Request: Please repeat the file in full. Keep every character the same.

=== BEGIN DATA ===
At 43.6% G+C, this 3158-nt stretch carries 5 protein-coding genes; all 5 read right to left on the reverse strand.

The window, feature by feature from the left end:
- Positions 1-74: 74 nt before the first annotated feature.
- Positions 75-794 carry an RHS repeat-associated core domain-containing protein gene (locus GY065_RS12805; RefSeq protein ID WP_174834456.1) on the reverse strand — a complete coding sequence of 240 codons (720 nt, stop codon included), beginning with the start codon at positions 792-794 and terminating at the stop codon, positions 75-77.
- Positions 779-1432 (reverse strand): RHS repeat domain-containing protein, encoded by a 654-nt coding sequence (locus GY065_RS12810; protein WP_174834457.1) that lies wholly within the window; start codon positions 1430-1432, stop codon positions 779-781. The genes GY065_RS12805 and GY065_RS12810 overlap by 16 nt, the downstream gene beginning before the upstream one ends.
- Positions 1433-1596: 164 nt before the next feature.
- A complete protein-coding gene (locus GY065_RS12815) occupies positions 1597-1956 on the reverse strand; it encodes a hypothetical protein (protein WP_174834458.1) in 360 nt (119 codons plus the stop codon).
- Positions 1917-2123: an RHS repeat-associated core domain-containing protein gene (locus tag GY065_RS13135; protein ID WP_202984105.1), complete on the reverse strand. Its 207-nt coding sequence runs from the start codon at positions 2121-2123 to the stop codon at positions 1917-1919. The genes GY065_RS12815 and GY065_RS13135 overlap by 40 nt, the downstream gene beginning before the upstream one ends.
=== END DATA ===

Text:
At 43.6% G+C, this 3158-nt stretch carries 5 protein-coding genes; all 5 read right to left on the reverse strand.

The window, feature by feature from the left end:
- Positions 1-74: 74 nt before the first annotated feature.
- Positions 75-794 carry an RHS repeat-associated core domain-containing protein gene (locus GY065_RS12805; RefSeq protein ID WP_174834456.1) on the reverse strand — a complete coding sequence of 240 codons (720 nt, stop codon included), beginning with the start codon at positions 792-794 and terminating at the stop codon, positions 75-77.
- Positions 779-1432 (reverse strand): RHS repeat domain-containing protein, encoded by a 654-nt coding sequence (locus GY065_RS12810; protein WP_174834457.1) that lies wholly within the window; start codon positions 1430-1432, stop codon positions 779-781. The genes GY065_RS12805 and GY065_RS12810 overlap by 16 nt, the downstream gene beginning before the upstream one ends.
- Positions 1433-1596: 164 nt before the next feature.
- A complete protein-coding gene (locus GY065_RS12815) occupies positions 1597-1956 on the reverse strand; it encodes a hypothetical protein (protein WP_174834458.1) in 360 nt (119 codons plus the stop codon).
- Positions 1917-2123: an RHS repeat-associated core domain-containing protein gene (locus tag GY065_RS13135; protein ID WP_202984105.1), complete on the reverse strand. Its 207-nt coding sequence runs from the start codon at positions 2121-2123 to the stop codon at positions 1917-1919. The genes GY065_RS12815 and GY065_RS13135 overlap by 40 nt, the downstream gene beginning before the upstream one ends.